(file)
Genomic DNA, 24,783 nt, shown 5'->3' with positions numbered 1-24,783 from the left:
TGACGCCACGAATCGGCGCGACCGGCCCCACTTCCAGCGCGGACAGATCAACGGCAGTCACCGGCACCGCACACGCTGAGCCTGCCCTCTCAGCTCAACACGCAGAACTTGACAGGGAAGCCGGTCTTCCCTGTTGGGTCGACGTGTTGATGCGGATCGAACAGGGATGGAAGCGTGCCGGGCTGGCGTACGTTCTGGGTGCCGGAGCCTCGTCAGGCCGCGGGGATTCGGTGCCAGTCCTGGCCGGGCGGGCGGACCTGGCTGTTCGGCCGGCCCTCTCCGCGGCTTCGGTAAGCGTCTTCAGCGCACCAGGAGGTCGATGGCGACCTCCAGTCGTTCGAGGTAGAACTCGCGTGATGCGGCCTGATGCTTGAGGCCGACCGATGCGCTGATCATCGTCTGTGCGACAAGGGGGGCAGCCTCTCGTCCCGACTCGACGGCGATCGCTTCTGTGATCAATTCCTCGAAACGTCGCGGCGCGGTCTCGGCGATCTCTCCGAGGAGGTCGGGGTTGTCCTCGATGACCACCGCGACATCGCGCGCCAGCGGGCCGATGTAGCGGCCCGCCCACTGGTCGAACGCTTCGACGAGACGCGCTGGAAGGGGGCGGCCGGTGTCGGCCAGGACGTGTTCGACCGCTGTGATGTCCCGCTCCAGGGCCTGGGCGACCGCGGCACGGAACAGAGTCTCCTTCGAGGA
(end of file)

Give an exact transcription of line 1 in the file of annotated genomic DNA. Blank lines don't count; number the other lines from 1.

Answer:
Genomic DNA, 24,783 nt, shown 5'->3' with positions numbered 1-24,783 from the left: